Dan's Take

The 'Promise' of Safe, Secure Cloud Storage

Promise Technology thinks it has a better way.

Vijay T. Char, President of Promise Technology USA, came by to introduce his company, discuss high-performance storage and the promise of personal cloud storage.

Promise Technology is a supplier of high-performance RAID and other types of specialized storage products. Founded in 1988, the company has been focused on the development of storage for the entertainment industry, small to medium businesses, and Thunderbolt-enabled storage for Mac users. The company's focus on film and media storage and editing required that it learn, early on, how to create storage devices that perform well for editing and media sharing purposes.

What Is Apollo?
The company recently announced Apollo, a storage device designed to work with smartphones, tablets and both Windows and OS X-based laptops. The goal, according to Promise, is making it easy to manage photos, videos, documents and other data. The company understands that as technology evolves, it's likely that these files will both increase in size and number.

Apollo is a small (143x190x61 mm/5.6x7.5x2.4") device that houses a 4 TB 3.5" SATA drive.  Access to this device is managed by software making it possible for organizations or individuals to create lists of "members" and control what and how these members store and share information. By keeping the device inside the company's own firewall, customers can control who accesses the data and when.

It's necessary for members to install an Apollo App to access the device. The Apollo App is available for Windows, OS X, iOS and Android devices.

Dan's Take: What To Do When Available Cloud Storage Options Aren't Secure or Private Enough?
After having spoken to the folks of Nexsan (see Unified Storage That Can Sync and Share for more information about that conversation) and trying out one of their "Transporters," I've been looking at options designed to allow individuals, staff of mid-market companies or remote or branch offices of larger firms, to privately and securely share documents, presentations, spreadsheets and so on.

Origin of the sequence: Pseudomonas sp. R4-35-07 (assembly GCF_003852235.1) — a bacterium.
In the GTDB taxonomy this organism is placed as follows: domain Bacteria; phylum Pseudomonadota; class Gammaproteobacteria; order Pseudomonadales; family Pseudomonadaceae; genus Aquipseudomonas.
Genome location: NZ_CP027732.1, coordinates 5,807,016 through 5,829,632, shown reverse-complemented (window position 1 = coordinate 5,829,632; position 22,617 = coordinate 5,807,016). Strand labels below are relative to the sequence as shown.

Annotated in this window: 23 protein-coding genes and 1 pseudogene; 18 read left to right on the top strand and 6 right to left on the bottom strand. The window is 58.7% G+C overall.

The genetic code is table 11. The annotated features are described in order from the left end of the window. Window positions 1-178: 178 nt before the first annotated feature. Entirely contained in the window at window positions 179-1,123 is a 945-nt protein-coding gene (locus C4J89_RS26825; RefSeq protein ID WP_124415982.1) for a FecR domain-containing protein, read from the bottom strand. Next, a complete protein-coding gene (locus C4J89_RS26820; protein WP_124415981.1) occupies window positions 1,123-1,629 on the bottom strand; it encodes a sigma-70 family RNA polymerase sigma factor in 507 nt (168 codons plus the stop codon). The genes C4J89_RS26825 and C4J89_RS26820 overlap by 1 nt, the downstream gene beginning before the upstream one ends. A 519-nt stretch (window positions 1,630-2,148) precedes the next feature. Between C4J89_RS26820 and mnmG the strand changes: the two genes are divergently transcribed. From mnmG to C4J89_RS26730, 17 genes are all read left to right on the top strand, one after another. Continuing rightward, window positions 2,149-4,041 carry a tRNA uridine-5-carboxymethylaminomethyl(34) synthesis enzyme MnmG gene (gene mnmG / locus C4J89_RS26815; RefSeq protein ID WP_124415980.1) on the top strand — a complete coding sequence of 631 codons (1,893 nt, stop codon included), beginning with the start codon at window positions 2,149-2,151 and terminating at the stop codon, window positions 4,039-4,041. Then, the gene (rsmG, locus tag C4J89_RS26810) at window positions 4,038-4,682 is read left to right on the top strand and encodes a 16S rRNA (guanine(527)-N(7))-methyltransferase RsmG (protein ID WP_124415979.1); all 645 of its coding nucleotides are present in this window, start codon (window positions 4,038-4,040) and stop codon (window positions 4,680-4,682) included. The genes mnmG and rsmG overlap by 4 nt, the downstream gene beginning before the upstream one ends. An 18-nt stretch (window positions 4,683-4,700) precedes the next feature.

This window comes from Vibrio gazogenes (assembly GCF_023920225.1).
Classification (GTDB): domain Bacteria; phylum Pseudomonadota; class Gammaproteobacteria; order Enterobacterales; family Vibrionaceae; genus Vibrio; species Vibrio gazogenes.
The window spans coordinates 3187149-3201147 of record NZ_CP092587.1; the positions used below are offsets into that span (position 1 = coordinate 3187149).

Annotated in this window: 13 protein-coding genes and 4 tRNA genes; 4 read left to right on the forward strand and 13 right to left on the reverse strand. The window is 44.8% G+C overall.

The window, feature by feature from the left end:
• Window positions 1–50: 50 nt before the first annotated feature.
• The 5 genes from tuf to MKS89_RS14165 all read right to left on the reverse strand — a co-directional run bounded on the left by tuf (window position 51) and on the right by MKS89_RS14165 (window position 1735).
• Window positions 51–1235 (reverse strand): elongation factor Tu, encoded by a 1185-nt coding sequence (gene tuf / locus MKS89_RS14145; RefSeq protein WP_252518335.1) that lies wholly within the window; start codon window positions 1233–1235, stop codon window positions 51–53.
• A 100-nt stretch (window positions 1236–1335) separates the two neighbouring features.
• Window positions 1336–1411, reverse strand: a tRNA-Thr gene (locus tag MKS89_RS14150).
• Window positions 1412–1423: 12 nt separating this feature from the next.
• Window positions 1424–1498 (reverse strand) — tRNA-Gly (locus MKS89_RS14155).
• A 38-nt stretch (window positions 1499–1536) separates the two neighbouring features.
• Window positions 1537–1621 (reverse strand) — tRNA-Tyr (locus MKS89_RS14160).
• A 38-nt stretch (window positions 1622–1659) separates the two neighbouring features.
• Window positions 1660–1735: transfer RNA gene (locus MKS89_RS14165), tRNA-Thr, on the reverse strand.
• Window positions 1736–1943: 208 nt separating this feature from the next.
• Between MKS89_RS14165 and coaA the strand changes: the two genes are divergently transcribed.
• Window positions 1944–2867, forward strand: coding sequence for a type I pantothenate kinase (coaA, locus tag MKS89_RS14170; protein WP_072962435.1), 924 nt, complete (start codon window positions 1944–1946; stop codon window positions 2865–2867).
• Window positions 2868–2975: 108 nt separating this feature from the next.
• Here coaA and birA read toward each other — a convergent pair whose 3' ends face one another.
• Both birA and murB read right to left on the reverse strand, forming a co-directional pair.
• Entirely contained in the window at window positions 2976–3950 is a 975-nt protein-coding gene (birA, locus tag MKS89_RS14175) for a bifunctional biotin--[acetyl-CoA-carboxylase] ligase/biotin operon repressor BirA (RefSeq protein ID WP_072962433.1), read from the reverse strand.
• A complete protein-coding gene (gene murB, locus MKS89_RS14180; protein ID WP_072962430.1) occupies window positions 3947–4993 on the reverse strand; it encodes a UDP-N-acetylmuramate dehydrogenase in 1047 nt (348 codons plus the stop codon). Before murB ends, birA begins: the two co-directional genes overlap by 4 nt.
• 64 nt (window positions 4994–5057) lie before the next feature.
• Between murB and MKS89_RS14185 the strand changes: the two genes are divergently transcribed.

It's become clear that the available public cloud storage services, such as Apple's iCloud, Google Drive, or Microsoft OneDrive may not satisfy some customer requirements for security or privacy.

When Kusnetzky Group analysts have conversations with customer executives, the topics of privacy and security often arise. These customers are often concerned about issues such as:

  • Who at the cloud service supplier is allowed access to their data and for what purpose

  • How the supplier is protecting their data

  • Whether storing proprietary or customer data in the cloud service would make it difficult for them to meet regulatory requirements or to meet their own data governance obligations.

Promise and several other "private cloud storage" suppliers are addressing this concern by placing the storage directly in the hands (and datacenters) of their customers. While this means that the customer is responsible for backup, recovery and other administrative tasks, the customer knows where and how data is being stored and who has access to it. I've persuaded Promise to provide one of their personal cloud storage devices and will write about my experience using the device.

If your organization needs to share files, documents, spreadsheets, presentations and the like and are concerned about the security and privacy provided by public cloud suppliers, it would be worth speaking with Promise about Apollo.

About the Author

Daniel Kusnetzky, a reformed software engineer and product manager, founded Kusnetzky Group LLC in 2006. He's literally written the book on virtualization and often comments on cloud computing, mobility and systems software. He has been a business unit manager at a hardware company and head of corporate marketing and strategy at a software company.


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